For an upcoming feature story in our July issue, I’m interviewing Google’s Prasad Setty, its director of people analytics and compensation. Setty and his boss, Google CHRO Laszlo Bock, both feel that the concept of employee engagement is of limited use, to say the least. “Engagement is one of those nebulous concepts that appeal to HR people but are very tough to get across to business people,” Setty told me.
Here’s what Bock had to say: “It’s impossible to define what ‘engagement’ means: Does it mean I like my work, my colleagues, my manager? Does it mean I live only for work? It’s such a general term.”
Setty and Bock both feel that focusing on employee engagement simply adds an unnecessary step to getting at what Google’s line managers and business leaders really care about: retention and innovation. That is, are the people that the company needs to keep planning on sticking around and are they being creative and innovative in their jobs?
At Google, Setty oversees Google’s employee survey, called “Googlegeist,” that’s designed to get the answers to those two questions. Focusing on engagement would simply be a waste of time, they say.
“You have to explain to managers why engagement matters–that there’s a link between engagement and productivity,” said Setty. “So why not just measure retention and productivity directly?”
I find Google’s stance noteworthy, especially considering the emphasis that the HR vendor community has placed on employee engagement within the last few years. You can’t throw a stick at an HR convention without hitting a consultant who wants to tell you all about his firm’s employee engagement tools, or how his product or service will ramp up your company’s employee engagement. Is it simply yet another HR trend that will come and go? If you consider Google a trendsetter, then the answer’s definitely yes.
If your kid hasn’t already secured a job for the just-begun summer season, he or she could already be in trouble, according to the New York Times.
But for those of you who work in industries that rely heavily upon seasonal employment, you probably already knew that.
Fort Knox–long known as the Army’s symbol of strength and impenetrability–has formally changed over from the home of the U.S. Army’s tank warfare division to its new role as headquarters for the Army’s recruiting, training and human resources functions.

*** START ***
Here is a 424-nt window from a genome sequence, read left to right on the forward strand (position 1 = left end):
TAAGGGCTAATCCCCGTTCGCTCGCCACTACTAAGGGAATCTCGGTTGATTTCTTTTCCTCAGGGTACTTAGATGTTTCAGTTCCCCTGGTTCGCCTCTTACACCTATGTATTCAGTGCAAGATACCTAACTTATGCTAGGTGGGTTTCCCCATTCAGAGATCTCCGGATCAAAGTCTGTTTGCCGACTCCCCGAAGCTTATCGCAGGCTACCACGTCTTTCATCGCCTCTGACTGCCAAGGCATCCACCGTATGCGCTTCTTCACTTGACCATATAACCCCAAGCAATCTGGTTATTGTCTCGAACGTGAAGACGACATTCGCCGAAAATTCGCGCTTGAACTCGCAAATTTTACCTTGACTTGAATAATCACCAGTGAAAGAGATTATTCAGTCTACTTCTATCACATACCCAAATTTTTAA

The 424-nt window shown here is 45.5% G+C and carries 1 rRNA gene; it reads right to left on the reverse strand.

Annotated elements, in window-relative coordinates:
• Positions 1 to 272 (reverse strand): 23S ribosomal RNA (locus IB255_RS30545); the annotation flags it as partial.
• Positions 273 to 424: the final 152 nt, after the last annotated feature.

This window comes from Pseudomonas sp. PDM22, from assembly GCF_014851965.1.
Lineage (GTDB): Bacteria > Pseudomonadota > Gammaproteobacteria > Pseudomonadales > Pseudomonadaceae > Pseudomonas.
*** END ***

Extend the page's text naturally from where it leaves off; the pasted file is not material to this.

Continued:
From the Louisville (Ky.) Courier-Journal:
Base leaders on Thursday cut the ribbon on the 883,000-square-foot, $210 million Human Resources building, known as the Maude Complex, so large it can accommodate nearly 4,000 workers who will be responsible for soldiers from recruitment to health benefits and retirement.
“Today the torch passes,” said Lt. Gen. Benjamin Freakley, Fort Knox’s new top commander, who argued that the base’s importance wouldn’t diminish under its new motto: “Strong Starts Here.”
Tim Bevins on nGenera’s Wikinomics blog disagrees with Peter Cappelli’s recent HREOnline™ column on the Promises and Limitations of Social Media, in which Cappelli concludes that social media will eventually be used mostly by the recruiting and sales functions, where networking is most important.
Bevins ofters some good counter-arguments to each of Cappelli’s points — which is probably not too surprising since nGenera Insight is headed by Don Tapscott, who told an enthusiastic audience at the HR Technology® Conference last year that social media is the new operating systems of corporations.
But I don’t see this disconnect ending any time soon. Evangelists for social media will continue to praise it, use it and profit from it, while many — and maybe even most — business leaders will remain wary.
It takes time to explore the opportunities of social media, to learn it and leverage it. And with time at a premium, there are only so many senior-level executives who are going to make that effort — or allow their workforce to do so when the risks of doing so remain a valid concern.
They may stick their toe in the water here and there, but until the next generation takes control (a generation that grew up using it), I think such use will remain mostly a curiosity instead of a crucial part of corporate strategy.
Very active in the online world herself, Sue Marks, CEO of Pinstripe, a Brookfield, Wisc.-based recruitment-process outsourcer, offers her own three pithy tips for any executives who want to create social-media policies for employees.
During her session at the Social Media Plus conference in Philadelphia on Tuesday, she said:
* Don’t say anything stupid.
* Be nice.
* Don’t give out any company secrets.
Simple and succinct. And even better, employees will actually read the memo — as opposed to the two pages of legalese your corporate counsel may want to use instead.